"The Revolution Came and The Revolution Went; Unrest Turned Back Into Discontent" --Marat Sade
It is now the long morning after, as protesters returned to Tahrir Square to clean it up and savor their victory. There were even some initial scuffles with the military that may be overanxious to assert control and show that it is in charge.
In all the joy of the moment -- the type of joy we see so rarely these days in the news -- in all the electrifying coverage, and congratulations in the capitals of the West that stood by Mubarak for decades, there is still vast uncertainty.
The Egyptian military, now nominally in charge, has no culture of democracy much less any history of fostering real change. Funded with support from abroad, it is subject to influences from all its many new found friends of "democracy," especially its patrons in Washington.
It has already sounded the trumpet of reassurance that it will live up to its promises to assure new elections while keeping the country's foreign commitments intact including the peace treaty with a nervous Israel, and likely is loyalty to the war on terror as well.
It has now dissolved the parliament and suspended the constitution, meeting two key demands of pro-democracy protesters. At the same time, It has also, so far, committed itself to keep the structure of the Mubarak regime in place.
How will this sit with a euphoric public?
So far, we have seen a takeover, but not yet the makings of a transformation. When millions of people were in the streets, they had power. When they are not, power reverts to institutions and a bureaucracy considered the most stifling in the world.
Egypt has been a police state with more than a million informers. That will not change easily.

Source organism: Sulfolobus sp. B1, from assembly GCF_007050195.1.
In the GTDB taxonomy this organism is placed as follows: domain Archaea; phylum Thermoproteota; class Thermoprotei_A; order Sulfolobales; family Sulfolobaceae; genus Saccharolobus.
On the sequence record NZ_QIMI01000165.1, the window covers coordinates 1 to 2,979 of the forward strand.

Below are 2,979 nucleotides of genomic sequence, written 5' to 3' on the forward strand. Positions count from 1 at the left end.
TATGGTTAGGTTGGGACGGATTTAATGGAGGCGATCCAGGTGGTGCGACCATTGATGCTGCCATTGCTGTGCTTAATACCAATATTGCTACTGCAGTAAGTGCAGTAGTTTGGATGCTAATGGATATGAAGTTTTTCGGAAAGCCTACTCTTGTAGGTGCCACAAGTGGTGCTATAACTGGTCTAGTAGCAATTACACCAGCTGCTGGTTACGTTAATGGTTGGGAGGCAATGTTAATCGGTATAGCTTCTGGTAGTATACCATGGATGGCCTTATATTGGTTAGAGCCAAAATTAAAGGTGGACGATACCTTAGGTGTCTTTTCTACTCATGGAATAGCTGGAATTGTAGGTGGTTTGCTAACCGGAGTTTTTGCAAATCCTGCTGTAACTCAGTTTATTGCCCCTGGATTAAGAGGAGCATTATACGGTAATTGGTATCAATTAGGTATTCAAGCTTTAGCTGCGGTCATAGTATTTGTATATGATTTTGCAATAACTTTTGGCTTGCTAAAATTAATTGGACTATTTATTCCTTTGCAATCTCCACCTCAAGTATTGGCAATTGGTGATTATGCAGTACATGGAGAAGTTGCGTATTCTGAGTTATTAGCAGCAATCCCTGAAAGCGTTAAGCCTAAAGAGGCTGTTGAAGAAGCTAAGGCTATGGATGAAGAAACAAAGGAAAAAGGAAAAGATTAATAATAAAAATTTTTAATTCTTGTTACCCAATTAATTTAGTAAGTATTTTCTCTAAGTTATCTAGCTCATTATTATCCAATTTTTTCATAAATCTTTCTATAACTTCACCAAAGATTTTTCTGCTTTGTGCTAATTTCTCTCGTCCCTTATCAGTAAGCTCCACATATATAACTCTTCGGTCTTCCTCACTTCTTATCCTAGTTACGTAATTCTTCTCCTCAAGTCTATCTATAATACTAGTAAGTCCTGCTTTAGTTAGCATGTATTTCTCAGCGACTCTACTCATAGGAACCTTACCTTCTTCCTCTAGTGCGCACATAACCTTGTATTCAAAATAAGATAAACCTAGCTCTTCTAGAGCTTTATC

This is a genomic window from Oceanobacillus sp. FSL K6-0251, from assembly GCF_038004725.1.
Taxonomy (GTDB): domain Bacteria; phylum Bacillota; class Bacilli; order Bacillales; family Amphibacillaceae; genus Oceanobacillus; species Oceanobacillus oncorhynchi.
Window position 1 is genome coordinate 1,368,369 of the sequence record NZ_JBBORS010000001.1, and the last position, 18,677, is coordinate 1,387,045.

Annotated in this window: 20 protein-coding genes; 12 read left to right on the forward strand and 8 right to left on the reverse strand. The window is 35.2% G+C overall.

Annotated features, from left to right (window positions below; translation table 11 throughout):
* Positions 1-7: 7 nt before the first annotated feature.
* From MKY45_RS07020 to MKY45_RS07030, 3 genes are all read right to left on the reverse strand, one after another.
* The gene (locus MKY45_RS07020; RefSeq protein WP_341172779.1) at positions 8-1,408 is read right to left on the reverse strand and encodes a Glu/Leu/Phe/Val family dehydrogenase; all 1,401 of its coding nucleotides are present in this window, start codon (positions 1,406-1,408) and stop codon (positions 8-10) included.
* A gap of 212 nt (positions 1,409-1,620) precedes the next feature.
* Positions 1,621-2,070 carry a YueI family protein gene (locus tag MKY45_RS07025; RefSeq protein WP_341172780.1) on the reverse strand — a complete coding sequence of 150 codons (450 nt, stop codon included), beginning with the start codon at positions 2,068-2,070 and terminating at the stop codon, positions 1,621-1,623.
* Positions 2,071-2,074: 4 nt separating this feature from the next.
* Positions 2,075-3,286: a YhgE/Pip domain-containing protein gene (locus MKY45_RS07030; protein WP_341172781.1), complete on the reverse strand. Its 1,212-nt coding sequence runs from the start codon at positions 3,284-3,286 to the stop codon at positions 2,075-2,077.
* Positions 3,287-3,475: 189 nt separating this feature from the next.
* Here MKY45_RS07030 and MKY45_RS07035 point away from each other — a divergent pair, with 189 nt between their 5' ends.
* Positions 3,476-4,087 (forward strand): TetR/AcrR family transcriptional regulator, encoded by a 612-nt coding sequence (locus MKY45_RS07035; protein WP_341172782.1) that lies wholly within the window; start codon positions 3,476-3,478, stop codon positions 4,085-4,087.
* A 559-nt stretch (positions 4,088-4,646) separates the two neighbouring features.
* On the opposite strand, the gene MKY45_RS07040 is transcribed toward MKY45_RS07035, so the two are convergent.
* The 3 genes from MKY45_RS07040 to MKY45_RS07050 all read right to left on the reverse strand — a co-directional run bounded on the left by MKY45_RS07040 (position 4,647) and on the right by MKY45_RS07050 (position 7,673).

Already a CIA assistance team has been dispatched, all in the name of guaranteeing democracy, of course. The Mossad's role has been more low key but you can assume it's there.
Almost every revolution is menaced by the threat of a counter-revolution and this one is no exception.
On the American right, the big fear stoked by Fox Fuhrer Glenn Beck is from the Islamic boogieman. "This isn't about Egypt, this is the story of everyone who has ever plotted, or wanted, to fundamentally change or destroy the Western way of life," he and his cronies warn.
On the left, the worry is that the movement for change is not organized enough to insure change, or even clear about what it wants now. Its leaderless momentum won Mubarak's ouster, but can it win its desire for a real democracy and economic justice?
As Germany's Der Spiegel reminds us, Egypt has been plundered by a kleptocracy, and corruption is deeply engrained, with the military is deeply part of it.
"It was Egypt's economic decline, however, that fuelled the greatest anger. In the 1970s, the country could still be measured against economies like that of South Korea. But when the Asian countries began their ascent, Egypt couldn't keep up.
"Reforms undertaken that were intended to consolidate the national budget largely benefitted the middle and upper classes. The suffering of the poor merely continued to grow -- and with it, the rage. Rumors have been the only information available about the scope of the dictator's wealth. Still, they have been sufficient to fuel the hatred."